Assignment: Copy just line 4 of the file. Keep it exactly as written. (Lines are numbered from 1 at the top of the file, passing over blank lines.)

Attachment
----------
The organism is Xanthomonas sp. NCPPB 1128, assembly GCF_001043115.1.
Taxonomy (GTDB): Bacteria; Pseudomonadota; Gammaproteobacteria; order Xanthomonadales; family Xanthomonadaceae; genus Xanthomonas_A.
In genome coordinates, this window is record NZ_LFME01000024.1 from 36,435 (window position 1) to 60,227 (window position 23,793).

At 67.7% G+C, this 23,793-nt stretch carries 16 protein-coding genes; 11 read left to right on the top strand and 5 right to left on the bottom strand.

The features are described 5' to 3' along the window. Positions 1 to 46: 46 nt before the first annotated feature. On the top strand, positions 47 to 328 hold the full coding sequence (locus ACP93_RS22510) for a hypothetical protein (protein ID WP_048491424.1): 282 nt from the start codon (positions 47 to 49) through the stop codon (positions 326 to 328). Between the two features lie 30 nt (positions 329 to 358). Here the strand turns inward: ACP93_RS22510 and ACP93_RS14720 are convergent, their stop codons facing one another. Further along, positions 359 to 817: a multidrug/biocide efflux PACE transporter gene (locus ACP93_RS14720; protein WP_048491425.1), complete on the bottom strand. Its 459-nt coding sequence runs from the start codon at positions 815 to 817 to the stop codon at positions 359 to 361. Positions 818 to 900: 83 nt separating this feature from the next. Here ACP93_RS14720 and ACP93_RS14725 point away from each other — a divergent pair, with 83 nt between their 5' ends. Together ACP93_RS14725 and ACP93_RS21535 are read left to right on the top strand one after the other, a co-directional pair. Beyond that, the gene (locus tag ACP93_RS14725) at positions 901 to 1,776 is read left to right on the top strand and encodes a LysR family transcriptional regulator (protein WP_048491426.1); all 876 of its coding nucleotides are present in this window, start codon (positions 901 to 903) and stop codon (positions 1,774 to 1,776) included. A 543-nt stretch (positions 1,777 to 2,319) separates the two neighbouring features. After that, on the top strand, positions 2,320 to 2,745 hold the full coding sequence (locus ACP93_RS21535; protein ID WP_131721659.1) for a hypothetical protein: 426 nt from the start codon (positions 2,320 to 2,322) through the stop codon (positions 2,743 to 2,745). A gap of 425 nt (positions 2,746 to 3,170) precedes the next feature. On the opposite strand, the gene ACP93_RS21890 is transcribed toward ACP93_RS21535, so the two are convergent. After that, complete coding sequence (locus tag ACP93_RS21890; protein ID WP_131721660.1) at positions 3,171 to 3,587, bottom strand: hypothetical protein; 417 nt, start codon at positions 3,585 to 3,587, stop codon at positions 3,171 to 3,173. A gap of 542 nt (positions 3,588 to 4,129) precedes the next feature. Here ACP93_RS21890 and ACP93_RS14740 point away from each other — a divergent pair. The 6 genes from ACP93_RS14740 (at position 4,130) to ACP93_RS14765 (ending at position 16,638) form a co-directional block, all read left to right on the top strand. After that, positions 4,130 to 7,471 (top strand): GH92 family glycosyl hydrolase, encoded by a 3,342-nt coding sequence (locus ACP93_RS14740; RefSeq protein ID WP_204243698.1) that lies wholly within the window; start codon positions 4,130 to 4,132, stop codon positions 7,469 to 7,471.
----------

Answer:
At 67.7% G+C, this 23,793-nt stretch carries 16 protein-coding genes; 11 read left to right on the top strand and 5 right to left on the bottom strand.